Growing up across the street from Brown's Memorial Park in Atlantic City, Ricardo Belgrave remembers homeless men and women sleeping on benches, fights in the street, broken bottles scattered across patches of grass.
"It was a reminder of what you did not want to become," said Belgrave, 32, now a teacher at an elementary school near the park.
On Memorial Day, Belgrave and his wife, Lisa, watched their four sons scamper up and down a set of brand-new playground equipment, as nearby a group of city leaders, residents, and local military veterans celebrated the reopening of the park after a $1.5 million renovation.
The event also was a rededication ceremony for the site, named after Army Tech. Sgt. Harold R. Brown, the first African American resident of Atlantic City to die in World War II.
"We can never allow this park to go back to what it was in recent years," said Charles Garrett, a former Atlantic County freeholder and a Vietnam veteran. "Let us from this place, and this time, send the message throughout our town that we will not tolerate the destruction or defacing of the park."
On a chilly, overcast day that kept many Shore beachgoers inside, several hundred attended the park reopening and neighborhood cookout afterwards. As temperatures lingered in the 60s and scattered raindrops fell, many tourists chose to end the holiday weekend early, and some major roads started backing up by 1 p.m.
The Brown's Park revitalization project was funded largely by grants and donations, and on Monday many city officials recognized planning director Elizabeth Terenik for her work. The new playground features brightly colored equipment that can be used by children of all ages and abilities, and new trees and shrubs line a series of walkways curving through the area.
Mayor Don Guardian credited Councilman Kaleem Shabazz, whose ward includes the park, with having a larger vision for the space. In the months to come, activities will be planned for the park that include church meetings, sports, and a community garden.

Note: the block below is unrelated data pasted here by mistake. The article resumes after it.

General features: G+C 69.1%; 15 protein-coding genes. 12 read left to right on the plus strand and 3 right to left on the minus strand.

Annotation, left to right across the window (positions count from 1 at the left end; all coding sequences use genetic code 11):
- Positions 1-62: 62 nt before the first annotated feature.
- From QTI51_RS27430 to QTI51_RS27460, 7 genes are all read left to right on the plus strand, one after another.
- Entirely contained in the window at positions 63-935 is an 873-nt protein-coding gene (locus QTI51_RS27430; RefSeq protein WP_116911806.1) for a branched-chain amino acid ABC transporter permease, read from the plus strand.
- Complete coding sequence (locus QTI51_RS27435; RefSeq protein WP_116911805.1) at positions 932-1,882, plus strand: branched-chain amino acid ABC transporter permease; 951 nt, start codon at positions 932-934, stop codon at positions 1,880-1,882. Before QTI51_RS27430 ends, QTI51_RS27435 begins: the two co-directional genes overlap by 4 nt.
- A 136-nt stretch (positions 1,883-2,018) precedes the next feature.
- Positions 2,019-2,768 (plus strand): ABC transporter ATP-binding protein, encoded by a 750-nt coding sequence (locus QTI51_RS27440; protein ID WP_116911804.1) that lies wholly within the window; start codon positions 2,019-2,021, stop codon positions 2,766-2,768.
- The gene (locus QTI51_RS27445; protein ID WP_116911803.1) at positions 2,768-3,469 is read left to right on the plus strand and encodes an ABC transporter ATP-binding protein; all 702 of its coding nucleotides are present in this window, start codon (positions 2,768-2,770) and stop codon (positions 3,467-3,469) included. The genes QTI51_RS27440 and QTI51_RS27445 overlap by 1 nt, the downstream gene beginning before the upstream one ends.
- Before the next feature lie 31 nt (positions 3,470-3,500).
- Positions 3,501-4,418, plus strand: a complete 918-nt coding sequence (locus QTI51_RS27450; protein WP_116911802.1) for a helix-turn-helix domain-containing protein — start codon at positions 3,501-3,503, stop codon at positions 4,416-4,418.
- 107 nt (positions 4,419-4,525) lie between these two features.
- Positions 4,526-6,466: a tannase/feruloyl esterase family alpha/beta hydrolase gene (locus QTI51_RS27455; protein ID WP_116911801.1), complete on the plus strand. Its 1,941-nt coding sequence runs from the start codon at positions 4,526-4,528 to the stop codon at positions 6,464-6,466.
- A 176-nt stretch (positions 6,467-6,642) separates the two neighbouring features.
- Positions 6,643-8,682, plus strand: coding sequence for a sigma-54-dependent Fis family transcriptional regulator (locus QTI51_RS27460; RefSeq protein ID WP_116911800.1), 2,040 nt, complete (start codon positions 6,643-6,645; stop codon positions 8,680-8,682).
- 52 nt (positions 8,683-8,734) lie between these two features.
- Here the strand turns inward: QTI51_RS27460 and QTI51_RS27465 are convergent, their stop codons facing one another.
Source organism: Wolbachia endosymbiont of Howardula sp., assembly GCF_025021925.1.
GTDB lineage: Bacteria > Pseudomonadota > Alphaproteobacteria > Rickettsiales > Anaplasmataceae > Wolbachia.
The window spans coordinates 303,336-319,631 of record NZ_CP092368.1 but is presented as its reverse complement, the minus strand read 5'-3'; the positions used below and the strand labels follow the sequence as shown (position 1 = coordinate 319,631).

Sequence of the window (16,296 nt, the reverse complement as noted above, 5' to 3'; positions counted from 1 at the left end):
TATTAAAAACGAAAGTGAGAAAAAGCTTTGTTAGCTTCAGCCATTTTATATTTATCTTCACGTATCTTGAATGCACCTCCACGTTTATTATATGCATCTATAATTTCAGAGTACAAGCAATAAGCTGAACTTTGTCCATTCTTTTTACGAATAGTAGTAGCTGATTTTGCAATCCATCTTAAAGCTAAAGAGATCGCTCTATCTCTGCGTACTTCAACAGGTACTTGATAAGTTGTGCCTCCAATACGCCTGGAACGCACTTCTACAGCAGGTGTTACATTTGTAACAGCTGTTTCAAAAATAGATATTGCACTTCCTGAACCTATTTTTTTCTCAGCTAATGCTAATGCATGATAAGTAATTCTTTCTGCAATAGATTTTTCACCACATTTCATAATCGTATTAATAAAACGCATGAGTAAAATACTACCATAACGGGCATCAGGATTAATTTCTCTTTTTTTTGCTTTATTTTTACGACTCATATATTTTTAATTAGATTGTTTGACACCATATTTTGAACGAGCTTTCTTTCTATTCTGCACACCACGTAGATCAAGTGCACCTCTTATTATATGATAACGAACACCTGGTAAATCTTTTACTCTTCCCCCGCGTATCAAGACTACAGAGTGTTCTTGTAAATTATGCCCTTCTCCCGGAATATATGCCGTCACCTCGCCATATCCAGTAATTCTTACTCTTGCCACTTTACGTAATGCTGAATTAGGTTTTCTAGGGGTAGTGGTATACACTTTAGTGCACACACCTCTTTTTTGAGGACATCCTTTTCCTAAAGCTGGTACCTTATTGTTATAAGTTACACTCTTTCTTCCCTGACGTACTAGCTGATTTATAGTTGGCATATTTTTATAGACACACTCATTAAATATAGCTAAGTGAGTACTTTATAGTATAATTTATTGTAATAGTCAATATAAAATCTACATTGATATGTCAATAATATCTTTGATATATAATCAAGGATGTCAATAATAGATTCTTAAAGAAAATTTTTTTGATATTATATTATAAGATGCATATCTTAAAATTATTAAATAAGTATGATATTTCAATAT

"He was convinced it's not good enough to plant the grass and build playground equipment," Guardian said. "Our children need more."
Over the years, the park had become associated with the nearby Rescue Mission, as well as with the methadone clinic that recently moved from the area. It was even the scene of a 2015 Facebook video that showed a man punching a homeless woman and knocking her unconscious.
"We can all bow our heads in shame over the last 30 years over the condition of this park," Guardian said. "Sgt. Brown would not have been proud."
John Thomas, 91, a longtime Atlantic City resident who served in World War II, was one of several veterans who spoke about the racism they faced after returning home from battle, even after defending the country.
"It was the residue of slavery," Thomas said.
Despite that, he said, he and many others took advantage of the GI bill to help them go to school and buy homes.
Belgrave, the teacher who grew up in Atlantic City, was one of many attendees Monday who confessed to some doubt as to whether the park renovation would ever happen.
"It didn't really become reality until the gates went up and the construction equipment got here," he said.
For Belgrave, who said he and his family go to nearby beaches in the summer and to Chuck E. Cheese in the cooler months, the park will be a safe haven for his kids. He also said he saw it as a commitment to supporting the city's middle-class families.